From 1913 to 1914 Gilson taught at the University of Lille. His academic career was postponed during the First World War while he took up military service. During his time in the army he served as second lieutenant in a machine-gun regiment and was awarded the Croix de Guerre for bravery upon relief from his duties. After the war, he returned to academic life at Lille and (also) Strasbourg, and in 1921 he took up an appointment at the Sorbonne teaching the history of medieval philosophy. He remained at the Sorbonne for eleven years prior to becoming Professor of Medieval Philosophy at the College de France in 1932. During his Sorbonne years and throughout his continuing career Gilson had the opportunity to travel extensively to North America, where he became highly influential as a historian and medievalist, demonstrating a number of previously undetermined important differences among the period’s greatest figures.
Gilson’s Gifford Lectures, delivered at Aberdeen in 1931 and 1932, titled ‘The Spirit of Medieval Philosophy’, were published in his native language (L’espirit de la philosophie medieval, 1932) before being translated into English in 1936. Gilson believed that a defining feature of medieval philosophy was that it operated within a framework endorsing a conviction to the existence of God, with a complete acceptance that Christian revelation enabled the refinement of meticulous reason. In this regard he described medieval philosophy as particularly ‘Christian’ philosophy.
Gilson married in 1908 and the union produced three children, two daughters and one son. Sadly, his wife died of leukaemia in late 1949. In 1951 he relinquished his chair at the College de France in order to attend to responsibilities he had at the Institute of Medieval Studies in Toronto, Canada, an institute he had been invited to establish in 1929. Gilson died 19 September 1978 at the age of ninety-four.
His works include: La liberté chez Descartes et la théologie (1913); Le Thomisme (1919, trans. 1924); Etudes de philosophie médiévale (1921); Saint Thomas d’Aquin (1925); Introduction a l’etude de S. Augustin (1929; trans. 1960); L’espirit de la philosophie medieval (2 vol., 1932; trans. 1936); La théologie mystique de Saint Bernard (1934; trans. 1940) Christianisme et philosophie (1936); The Unity of Philosophical Experience (1937); Réalisme thomiste et critique de la connaissance (1939); God and Philosophy (1941); L’Etre et l’essence (1948; trans. 1949); La philosophie de saint Bonaventure (1953; trans. 1965); Christian Philosophy in the Middle Ages (1955); Painting and Reality (1957); Elements of Christian Philosophy (1960); Le philosophe et la théologie (1960; trans. 1962).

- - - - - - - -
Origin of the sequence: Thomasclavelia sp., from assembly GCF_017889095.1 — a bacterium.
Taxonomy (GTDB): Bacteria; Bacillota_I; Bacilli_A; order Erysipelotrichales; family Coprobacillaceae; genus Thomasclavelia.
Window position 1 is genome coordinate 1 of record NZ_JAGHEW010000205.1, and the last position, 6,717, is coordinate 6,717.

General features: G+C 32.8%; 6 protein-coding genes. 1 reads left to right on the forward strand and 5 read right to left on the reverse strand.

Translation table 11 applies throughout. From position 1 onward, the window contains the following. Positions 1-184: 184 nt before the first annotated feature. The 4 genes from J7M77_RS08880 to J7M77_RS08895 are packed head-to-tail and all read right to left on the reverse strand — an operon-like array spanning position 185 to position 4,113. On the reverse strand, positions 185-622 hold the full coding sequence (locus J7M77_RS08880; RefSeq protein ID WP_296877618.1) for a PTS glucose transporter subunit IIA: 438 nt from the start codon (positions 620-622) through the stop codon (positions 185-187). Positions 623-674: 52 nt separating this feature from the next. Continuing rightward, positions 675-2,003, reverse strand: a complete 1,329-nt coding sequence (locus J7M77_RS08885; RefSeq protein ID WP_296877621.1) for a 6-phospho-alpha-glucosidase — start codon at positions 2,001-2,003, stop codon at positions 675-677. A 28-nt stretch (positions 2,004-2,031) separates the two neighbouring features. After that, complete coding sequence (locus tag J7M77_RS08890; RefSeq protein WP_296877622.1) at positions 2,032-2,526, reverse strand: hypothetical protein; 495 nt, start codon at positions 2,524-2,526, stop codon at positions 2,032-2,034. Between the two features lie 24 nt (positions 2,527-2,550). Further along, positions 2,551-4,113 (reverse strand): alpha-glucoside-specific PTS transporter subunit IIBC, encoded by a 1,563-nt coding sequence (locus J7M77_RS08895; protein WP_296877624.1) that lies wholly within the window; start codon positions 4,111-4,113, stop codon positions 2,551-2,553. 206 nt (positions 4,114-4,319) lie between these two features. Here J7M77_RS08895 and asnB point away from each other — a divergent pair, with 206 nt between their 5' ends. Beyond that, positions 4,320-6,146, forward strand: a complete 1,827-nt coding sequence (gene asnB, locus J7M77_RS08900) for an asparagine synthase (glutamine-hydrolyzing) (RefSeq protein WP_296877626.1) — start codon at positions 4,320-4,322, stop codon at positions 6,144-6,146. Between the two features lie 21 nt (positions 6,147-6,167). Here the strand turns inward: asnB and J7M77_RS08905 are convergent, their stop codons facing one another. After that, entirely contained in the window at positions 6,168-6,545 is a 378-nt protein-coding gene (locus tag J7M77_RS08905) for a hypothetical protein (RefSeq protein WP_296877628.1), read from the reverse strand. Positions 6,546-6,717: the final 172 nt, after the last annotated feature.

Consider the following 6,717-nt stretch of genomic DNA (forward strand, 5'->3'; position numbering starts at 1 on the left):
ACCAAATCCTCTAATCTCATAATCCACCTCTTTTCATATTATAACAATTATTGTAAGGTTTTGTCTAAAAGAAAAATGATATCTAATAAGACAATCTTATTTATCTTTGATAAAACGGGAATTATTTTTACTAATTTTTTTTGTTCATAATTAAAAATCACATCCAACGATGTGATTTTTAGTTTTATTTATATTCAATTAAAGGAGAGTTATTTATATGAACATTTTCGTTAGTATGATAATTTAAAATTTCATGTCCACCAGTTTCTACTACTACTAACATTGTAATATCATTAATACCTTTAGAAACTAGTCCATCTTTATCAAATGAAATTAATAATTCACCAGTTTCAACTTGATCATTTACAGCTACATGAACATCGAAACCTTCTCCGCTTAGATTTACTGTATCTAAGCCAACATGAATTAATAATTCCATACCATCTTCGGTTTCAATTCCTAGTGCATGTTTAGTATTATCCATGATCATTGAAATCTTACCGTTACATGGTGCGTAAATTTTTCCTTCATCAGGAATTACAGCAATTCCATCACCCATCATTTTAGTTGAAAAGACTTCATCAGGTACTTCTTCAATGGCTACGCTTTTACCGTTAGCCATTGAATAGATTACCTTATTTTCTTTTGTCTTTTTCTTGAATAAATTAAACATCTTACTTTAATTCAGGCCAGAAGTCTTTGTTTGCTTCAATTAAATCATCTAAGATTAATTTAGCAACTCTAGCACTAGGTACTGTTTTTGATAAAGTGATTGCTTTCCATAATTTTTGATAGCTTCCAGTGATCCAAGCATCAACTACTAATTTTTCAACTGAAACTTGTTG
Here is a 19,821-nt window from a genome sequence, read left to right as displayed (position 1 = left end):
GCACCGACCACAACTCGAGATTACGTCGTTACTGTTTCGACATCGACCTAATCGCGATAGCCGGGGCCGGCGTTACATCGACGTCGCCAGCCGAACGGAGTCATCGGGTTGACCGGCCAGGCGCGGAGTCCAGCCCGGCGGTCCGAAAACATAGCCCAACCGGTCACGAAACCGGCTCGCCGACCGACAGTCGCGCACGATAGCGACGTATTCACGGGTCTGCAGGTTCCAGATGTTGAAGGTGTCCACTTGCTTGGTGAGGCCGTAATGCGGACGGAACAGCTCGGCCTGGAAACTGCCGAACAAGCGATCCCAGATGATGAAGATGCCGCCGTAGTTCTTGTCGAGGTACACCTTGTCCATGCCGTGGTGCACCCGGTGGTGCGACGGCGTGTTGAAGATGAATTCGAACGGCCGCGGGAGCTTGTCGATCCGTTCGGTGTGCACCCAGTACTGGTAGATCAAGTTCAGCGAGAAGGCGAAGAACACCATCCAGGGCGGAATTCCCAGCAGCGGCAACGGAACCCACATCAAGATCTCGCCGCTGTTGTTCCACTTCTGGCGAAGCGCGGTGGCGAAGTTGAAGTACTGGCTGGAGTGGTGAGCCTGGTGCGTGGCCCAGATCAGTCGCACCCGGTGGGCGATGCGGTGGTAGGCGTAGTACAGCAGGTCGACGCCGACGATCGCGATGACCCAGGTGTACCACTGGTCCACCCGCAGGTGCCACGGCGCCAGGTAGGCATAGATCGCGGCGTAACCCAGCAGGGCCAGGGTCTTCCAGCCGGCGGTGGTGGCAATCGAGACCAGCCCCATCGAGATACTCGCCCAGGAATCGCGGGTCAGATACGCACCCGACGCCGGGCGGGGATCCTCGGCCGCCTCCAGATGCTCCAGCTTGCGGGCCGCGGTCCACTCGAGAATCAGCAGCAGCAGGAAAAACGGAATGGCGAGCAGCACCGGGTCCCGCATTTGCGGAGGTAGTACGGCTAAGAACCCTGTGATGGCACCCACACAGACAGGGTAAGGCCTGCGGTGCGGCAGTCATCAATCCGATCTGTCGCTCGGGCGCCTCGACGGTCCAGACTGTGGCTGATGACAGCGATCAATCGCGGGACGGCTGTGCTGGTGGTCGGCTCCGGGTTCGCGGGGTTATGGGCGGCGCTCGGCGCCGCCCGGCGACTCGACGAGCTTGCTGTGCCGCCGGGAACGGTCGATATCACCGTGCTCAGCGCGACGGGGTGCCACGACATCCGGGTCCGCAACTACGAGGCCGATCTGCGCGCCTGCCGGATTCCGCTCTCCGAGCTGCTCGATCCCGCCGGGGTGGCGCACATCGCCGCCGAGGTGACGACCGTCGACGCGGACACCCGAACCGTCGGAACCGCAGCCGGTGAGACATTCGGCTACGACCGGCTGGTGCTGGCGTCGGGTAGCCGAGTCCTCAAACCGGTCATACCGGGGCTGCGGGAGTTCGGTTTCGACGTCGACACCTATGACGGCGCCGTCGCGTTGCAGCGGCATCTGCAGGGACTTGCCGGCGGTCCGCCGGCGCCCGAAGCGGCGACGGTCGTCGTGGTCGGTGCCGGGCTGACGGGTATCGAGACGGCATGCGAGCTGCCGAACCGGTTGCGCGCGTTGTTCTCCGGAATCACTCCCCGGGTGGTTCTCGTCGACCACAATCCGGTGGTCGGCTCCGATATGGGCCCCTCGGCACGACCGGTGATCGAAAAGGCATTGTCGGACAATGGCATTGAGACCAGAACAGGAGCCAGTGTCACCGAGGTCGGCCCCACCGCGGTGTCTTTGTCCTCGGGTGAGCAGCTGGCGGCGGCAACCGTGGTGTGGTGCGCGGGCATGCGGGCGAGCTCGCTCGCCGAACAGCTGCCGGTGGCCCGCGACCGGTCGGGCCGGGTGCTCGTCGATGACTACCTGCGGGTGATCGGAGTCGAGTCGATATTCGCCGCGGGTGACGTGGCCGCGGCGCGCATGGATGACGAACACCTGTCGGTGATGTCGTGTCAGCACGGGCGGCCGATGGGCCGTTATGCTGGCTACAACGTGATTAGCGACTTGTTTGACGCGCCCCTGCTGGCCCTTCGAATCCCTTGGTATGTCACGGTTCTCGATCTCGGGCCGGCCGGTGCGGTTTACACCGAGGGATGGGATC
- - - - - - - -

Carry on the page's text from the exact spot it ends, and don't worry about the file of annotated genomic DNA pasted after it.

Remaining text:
See the Appendix at the end of this paper for a short bibliography by Jon Cameron of the University of Aberdeen
 Gilson, Thomist Realism and the Critique of Knowledge, tr. Mark A. Wauck, (San Francisco: Ignatius Press, 1986) 51.
 Ibid., 51-52.
 Ibid., 52.
 Ibid., 52.
 Gilson, Etienne (2011-10-12). Methodical Realism (Kindle Locations 32-35). Ignatius Press. Kindle Edition.
 Ibid., Kindle Locations 44-46.
 Ibid., Kindle Locations 95-97.
 Ibid., Kindle Locations 89-90.
 Ibid., Kindle Locations 160-161).
 Thomist Realism, 149.
 Ibid., 153.
 Gilson, Thomist Realism, 46
 Ibid, 48
 Gilson, Methodical Realism, 30
 See Methodical Realism, 47-50
 Ibid, 55
 Methodical Realism, 48
 Ibid, 49
 Ibid, 13
 Gilson, Thomist Realism, 46
 Gilson, Methodical Realism, 93
 Ibid, 99
 See Thomist Realism, 87ff
 This “handbook” is Chapter V in Gilson, Methodical Realism
 Methodical Realism, 93
 Ibid, 101
 Ibid, 102
 E.g., Augustine made a similar use of doubt as a tool for the refutation of skepticism.
 Gilson, Methodical Realism, 12
 Ibid, 94
 Kenneth T. Ghallagher, The Philosophy of Knowledge, (New York: Sheed and Ward, 1964), 47.
 Thomist Realism, 149.
 Ibid, 79
 Ibid, 95